A Note to Erika Menendez
To Erika Menendez,
The names of the 9/11 hijackers are: Mohamed Atta, Waleed al-Shehri, Wail al-Shehri, Abdulaziz al-Omari, Satam al-Suqami, Marwan al-Shehhi, Fayez Banihammad, Mohand al-Shehri, Hamza al-Ghamdi, Ahmed al-Ghamdi, Hani Hanjour, Khalid al-Mihdhar, Majed Moqed, Nawaf al-Hazmi, Salem al-Hazmi, Ziad Jarrah, Ahmed al-Haznawi, Ahmed al-Nami and Saeed al-Ghamdi. They are no more. The mastermind Osama bin Laden is not alive either.
The average Hindu or Muslim had nothing to do with 9/11. So enough of “beating up” Hindus and Muslims. Sunando Sen (may he rest in peace) should never have died the way he did.
However, the real mastermind of the 9/11 attacks was not even Osama bin Laden. It was hatred — a vile hatred of people who are different. Unfortunately, that is alive and well in our community. I see that in you. I see that in people who bomb our places of worship. I see that in people who denigrate others for being who they are — a particular religion, ethnic group, nationality or sexual orientation.
I have devoted my life to inter-religious reconciliation. I think we can do better than hatred. Are you with me?
Faith Inspires: Muslim Heroes Highlights Leaders In The Muslim Community
Saud Inam, founder and executive director started Muslim Heroes as a blog on the heels of the Park51 controversy in New York City. Inam was frustrated by rising Islamophobia in the United States, victimized mentality among Muslims in the post-9/11 world and the Muslim-American community’s response to attacks on Islam and Muslims. Unsatisfied by defensive responses and explanations of who Muslims were not, Inam sought to define who Muslims were. However, he found there was no clear answer.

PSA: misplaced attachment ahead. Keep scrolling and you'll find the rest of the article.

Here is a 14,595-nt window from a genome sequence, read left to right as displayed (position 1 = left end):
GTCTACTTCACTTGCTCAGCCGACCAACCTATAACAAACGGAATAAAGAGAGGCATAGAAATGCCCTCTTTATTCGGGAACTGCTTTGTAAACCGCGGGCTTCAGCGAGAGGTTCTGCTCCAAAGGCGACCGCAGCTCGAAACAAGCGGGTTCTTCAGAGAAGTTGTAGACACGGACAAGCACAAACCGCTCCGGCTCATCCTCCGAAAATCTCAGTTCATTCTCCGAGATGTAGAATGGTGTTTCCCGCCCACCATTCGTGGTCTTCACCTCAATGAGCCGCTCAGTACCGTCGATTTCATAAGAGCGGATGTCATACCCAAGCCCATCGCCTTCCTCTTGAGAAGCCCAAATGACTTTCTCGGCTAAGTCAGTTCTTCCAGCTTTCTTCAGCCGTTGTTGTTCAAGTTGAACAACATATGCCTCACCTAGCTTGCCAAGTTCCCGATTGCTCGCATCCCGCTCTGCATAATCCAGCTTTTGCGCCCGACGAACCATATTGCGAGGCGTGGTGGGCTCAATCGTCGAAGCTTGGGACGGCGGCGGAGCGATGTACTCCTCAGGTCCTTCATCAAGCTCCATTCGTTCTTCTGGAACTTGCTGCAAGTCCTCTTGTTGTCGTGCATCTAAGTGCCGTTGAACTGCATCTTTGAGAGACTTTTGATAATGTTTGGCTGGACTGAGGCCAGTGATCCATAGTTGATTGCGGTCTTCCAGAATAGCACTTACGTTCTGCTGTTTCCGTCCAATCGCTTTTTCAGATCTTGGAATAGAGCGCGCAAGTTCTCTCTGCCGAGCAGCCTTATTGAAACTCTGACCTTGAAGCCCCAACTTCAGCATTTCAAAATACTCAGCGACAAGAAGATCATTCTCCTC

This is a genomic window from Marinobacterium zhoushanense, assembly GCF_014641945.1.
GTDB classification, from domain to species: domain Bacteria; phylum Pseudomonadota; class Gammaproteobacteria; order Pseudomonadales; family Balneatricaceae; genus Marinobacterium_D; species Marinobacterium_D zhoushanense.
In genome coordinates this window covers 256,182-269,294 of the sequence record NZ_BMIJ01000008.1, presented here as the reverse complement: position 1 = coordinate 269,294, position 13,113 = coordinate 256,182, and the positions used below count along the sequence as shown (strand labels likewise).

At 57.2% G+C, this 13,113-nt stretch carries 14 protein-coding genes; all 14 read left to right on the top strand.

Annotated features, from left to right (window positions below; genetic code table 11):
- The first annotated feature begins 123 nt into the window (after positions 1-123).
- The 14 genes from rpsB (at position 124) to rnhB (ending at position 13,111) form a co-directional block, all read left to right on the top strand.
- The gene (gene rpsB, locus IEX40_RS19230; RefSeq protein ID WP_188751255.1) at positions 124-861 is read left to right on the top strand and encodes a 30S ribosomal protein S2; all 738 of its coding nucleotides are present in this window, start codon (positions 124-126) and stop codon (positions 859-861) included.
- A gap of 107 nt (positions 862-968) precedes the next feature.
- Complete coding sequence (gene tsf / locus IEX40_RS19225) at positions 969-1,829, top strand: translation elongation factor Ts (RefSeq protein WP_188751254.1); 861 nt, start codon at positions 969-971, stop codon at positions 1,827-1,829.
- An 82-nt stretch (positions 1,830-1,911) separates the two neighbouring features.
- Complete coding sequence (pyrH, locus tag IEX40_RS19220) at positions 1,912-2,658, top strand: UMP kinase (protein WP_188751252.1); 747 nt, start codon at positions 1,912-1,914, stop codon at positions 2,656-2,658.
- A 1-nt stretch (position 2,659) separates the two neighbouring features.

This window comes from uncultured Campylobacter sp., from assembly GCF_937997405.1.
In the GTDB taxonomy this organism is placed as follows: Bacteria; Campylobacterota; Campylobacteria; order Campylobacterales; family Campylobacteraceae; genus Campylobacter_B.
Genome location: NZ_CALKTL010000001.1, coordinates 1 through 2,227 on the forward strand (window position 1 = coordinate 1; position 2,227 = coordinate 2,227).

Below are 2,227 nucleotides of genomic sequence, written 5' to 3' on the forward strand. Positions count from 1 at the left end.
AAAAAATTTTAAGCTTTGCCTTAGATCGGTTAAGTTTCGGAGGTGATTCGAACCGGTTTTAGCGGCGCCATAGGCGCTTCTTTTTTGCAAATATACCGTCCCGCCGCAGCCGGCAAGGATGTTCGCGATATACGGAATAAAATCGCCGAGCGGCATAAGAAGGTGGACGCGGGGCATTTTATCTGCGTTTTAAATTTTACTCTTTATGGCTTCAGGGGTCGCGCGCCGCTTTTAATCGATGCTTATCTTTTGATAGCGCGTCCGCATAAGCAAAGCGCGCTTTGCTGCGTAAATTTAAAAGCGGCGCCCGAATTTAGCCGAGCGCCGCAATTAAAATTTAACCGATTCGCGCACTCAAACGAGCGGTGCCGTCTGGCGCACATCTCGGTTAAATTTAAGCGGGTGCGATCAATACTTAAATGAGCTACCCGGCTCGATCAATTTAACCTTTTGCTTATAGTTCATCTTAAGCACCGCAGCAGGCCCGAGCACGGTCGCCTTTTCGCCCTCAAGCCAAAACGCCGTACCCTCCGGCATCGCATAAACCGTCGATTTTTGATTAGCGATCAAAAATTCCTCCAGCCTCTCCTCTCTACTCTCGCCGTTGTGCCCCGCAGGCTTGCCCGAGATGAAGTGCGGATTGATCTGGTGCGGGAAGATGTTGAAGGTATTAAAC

Muslim Heroes started as a response to the question, “If Muslims are not terrorists, who are they?” Saud Inam told The Huffington Post. Inam started by putting a spotlight on the inspirational work and contributions of ordinary Muslims from diverse backgrounds.
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Source: The Huffington Post
This photo makes me very happy. It’s not always that we see someone holding a banner embracing their Muslim and LGBTQ identities, and therefore this is very encouraging. Hope this image gets out, so many Muslims can see this woman smiling at us and holding up that awesome banner. May we always be proud of who we are. — Jahnabi
Marching with Queers Against Israeli Aparthed
Completely agree. One of the flaws of liberal feminism is that it often assumes that covering one’s body is equivalent to oppression and that’s certainly not the case everywhere. Definitely not a fan of forcing women to wear the hijab or niqab, but for those who do it can be a very liberating experience. - Jahnabi